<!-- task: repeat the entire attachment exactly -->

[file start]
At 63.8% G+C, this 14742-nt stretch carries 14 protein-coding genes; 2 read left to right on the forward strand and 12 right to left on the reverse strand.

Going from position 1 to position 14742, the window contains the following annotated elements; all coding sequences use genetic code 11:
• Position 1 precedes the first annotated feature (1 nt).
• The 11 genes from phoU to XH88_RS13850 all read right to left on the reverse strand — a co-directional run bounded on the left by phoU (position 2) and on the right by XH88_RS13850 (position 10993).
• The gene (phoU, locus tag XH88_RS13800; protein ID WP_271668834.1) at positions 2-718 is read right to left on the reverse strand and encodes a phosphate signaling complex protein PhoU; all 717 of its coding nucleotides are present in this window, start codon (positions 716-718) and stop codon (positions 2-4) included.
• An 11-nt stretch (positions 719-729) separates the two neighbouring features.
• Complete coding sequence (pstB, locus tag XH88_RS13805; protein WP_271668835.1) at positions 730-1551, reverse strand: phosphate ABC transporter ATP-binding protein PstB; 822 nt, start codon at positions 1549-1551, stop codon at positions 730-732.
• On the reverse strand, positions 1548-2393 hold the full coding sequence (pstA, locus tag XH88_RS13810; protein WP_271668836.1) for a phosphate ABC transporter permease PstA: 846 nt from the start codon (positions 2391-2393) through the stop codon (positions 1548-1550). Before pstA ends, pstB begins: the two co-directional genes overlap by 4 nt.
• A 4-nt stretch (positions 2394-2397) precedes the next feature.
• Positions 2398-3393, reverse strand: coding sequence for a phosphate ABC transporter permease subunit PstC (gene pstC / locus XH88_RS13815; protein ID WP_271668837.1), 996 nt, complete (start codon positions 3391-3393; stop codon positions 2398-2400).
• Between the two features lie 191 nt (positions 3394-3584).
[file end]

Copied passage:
At 63.8% G+C, this 14742-nt stretch carries 14 protein-coding genes; 2 read left to right on the forward strand and 12 right to left on the reverse strand.

Going from position 1 to position 14742, the window contains the following annotated elements; all coding sequences use genetic code 11:
• Position 1 precedes the first annotated feature (1 nt).
• The 11 genes from phoU to XH88_RS13850 all read right to left on the reverse strand — a co-directional run bounded on the left by phoU (position 2) and on the right by XH88_RS13850 (position 10993).
• The gene (phoU, locus tag XH88_RS13800; protein ID WP_271668834.1) at positions 2-718 is read right to left on the reverse strand and encodes a phosphate signaling complex protein PhoU; all 717 of its coding nucleotides are present in this window, start codon (positions 716-718) and stop codon (positions 2-4) included.
• An 11-nt stretch (positions 719-729) separates the two neighbouring features.
• Complete coding sequence (pstB, locus tag XH88_RS13805; protein WP_271668835.1) at positions 730-1551, reverse strand: phosphate ABC transporter ATP-binding protein PstB; 822 nt, start codon at positions 1549-1551, stop codon at positions 730-732.
• On the reverse strand, positions 1548-2393 hold the full coding sequence (pstA, locus tag XH88_RS13810; protein WP_271668836.1) for a phosphate ABC transporter permease PstA: 846 nt from the start codon (positions 2391-2393) through the stop codon (positions 1548-1550). Before pstA ends, pstB begins: the two co-directional genes overlap by 4 nt.
• A 4-nt stretch (positions 2394-2397) precedes the next feature.
• Positions 2398-3393, reverse strand: coding sequence for a phosphate ABC transporter permease subunit PstC (gene pstC / locus XH88_RS13815; protein ID WP_271668837.1), 996 nt, complete (start codon positions 3391-3393; stop codon positions 2398-2400).
• Between the two features lie 191 nt (positions 3394-3584).